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Kay Berrisford is the author of the two Greenwood m/m fantasy novels, Bound for the Forest and Bound to the Beast (a tale of Herne the Hunter). A third Greenwood novel is in the works.  Her most recent publications are contemporary fantasies Catching Kit and the forthcoming Sex, Simon, and the Solstice Stone. You can find out more about her writing at kayberrisford.com

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Bound for the Forest by Kay Berrisford

Bound for the Forest

by Kay Berrisford

Giveaway ends November 01, 2012.

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Chicago Ghosts

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October is a haunted time.  We turn to stories of ghosts and goblins to chill our blood and amaze us.  I thought I’d share a local ghost story from here in Chicago, just to whet your appetite.

Chicago is full of ghost stories, both spectacular and ordinary.  Whether it’s a woman grabbing a ride from unsuspecting passersby to stories of a haunted television studio used by Oprah Winfrey (that used to be a morgue), the dead seem to flock to Chicago.

One of the stories that raises the hair on the back of my neck is that of a man who died in Evanston, the first suburb north of Chicago.  Since I live in the northernmost neighborhood in Chicago, this is an area I know well, though I’ve never seen the man himself.  Called “Seaweed Charlie,” he appears near Calvary Cemetery on the shores of Lake Michigan.  Some say he drowned in the lake and haunts the cemetery so he can have a decent Catholic burial.  Others say he’s a pilot that drowned in the lake before he could be rescued when his plane crashed into the water.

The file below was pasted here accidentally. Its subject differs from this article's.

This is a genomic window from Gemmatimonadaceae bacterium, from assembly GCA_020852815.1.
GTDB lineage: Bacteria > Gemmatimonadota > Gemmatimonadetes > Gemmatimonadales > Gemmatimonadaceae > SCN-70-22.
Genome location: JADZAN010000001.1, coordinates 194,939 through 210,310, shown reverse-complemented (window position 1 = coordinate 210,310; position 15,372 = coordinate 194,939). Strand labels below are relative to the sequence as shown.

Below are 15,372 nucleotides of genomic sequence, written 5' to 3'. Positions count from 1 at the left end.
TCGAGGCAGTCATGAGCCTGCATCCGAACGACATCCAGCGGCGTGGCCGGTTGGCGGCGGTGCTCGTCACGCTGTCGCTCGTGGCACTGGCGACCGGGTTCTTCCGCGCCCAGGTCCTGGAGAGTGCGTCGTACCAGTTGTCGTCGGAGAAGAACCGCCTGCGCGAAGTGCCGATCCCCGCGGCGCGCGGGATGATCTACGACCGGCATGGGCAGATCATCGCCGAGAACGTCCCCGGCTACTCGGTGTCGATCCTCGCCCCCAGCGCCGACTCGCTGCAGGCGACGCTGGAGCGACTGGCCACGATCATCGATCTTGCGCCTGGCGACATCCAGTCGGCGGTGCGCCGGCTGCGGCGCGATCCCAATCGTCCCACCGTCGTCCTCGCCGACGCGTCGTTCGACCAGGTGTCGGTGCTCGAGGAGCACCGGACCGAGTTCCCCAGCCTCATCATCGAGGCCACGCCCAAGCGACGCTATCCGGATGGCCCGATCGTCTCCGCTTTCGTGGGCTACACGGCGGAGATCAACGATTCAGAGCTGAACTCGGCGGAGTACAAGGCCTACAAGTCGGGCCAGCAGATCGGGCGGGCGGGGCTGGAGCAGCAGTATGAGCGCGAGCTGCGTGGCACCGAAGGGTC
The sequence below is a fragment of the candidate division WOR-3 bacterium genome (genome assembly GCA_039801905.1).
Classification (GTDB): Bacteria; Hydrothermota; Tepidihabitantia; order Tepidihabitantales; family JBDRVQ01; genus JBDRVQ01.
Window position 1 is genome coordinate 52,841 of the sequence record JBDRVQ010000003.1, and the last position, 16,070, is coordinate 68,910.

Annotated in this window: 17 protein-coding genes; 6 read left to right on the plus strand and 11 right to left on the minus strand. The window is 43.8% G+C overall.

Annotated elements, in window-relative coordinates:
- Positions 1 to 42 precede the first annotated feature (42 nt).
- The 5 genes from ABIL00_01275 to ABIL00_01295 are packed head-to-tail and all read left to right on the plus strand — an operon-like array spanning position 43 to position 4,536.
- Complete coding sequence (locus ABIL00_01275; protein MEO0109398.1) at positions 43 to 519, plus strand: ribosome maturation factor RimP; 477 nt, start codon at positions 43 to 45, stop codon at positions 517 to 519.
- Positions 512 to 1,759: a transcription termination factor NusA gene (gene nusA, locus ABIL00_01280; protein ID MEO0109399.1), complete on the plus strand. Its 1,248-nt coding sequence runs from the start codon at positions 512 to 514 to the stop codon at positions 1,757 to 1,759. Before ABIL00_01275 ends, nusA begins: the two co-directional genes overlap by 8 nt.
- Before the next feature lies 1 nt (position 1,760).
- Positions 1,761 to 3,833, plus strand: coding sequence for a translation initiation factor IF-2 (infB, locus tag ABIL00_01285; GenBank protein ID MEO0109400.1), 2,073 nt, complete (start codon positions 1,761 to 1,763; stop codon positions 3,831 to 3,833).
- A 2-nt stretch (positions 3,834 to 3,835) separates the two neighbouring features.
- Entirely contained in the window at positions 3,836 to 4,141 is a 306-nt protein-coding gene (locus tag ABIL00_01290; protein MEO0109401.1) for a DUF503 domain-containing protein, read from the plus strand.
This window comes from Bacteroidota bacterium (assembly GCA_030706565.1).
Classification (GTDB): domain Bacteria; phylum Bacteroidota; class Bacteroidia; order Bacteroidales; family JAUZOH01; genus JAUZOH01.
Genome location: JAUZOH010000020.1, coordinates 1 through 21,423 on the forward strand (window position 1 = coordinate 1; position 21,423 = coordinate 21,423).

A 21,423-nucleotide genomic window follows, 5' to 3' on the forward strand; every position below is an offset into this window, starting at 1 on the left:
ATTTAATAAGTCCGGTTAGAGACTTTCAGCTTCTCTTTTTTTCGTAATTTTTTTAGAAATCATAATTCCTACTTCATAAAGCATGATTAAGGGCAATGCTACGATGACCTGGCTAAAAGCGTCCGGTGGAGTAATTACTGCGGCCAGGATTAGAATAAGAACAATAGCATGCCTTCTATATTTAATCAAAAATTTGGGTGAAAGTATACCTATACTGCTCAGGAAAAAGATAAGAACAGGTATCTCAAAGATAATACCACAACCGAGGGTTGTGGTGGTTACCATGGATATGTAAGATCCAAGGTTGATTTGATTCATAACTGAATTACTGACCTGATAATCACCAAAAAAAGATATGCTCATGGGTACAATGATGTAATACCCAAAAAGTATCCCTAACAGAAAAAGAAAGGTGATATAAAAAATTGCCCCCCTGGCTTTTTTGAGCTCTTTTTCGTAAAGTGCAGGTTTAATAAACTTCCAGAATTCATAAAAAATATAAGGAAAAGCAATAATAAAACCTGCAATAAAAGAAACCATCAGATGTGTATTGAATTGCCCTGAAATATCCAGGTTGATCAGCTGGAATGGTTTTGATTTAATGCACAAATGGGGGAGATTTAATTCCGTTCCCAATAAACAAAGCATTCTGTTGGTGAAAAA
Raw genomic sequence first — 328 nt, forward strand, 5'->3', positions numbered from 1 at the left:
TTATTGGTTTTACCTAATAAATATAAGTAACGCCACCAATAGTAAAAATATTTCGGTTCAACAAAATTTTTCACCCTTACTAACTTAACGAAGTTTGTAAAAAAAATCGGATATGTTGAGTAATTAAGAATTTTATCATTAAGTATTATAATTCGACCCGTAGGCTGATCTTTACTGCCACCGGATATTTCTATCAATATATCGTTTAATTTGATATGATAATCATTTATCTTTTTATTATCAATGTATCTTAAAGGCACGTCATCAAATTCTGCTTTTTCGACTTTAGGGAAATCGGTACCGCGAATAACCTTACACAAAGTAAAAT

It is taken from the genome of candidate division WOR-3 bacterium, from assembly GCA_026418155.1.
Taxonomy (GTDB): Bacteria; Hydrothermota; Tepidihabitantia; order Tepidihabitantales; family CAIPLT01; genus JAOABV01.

Other stories are included in the book, Ghosts, Curses, Jinxes:  Chicago’s Street Guide to the Supernatural, by Richard T. Crowe with Carol Mercado.  You can create your own ghost tour of the city or find one at Chicago Hauntings.  Have you researched your area for hauntings and other local stories?  If you haven’t yet, you owe it to yourself to poke around in your local library for hyperlocal books and publications.  Ask your reference librarian for local sources or check out Arcadia Publishing, who specialize in hyperlocal books and media.  They are focused on the United States; do you have a favorite source for other countries?  I’d love to know, in comments.


“It takes courage to grow up and become who you really are.”
– E.E. Cummings

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Check out BURNING BRIGHT, available from Samhain Publishing.
Check out EMERALD FIRE, available from Torquere Books.

Check out “Taking a Chance“, part of the Charity Sips 2012 to benefit NOH8, available from Torquere Books.

October is for Bloodsuckers

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That may be overstating the position a little, in fact. But this October we start with our new policy of themed months, in which each month we all blog on a similar topic. This month, as one might expect for the month in which Halloween falls, the theme is the paranormal. As a result, I am musing about vampires.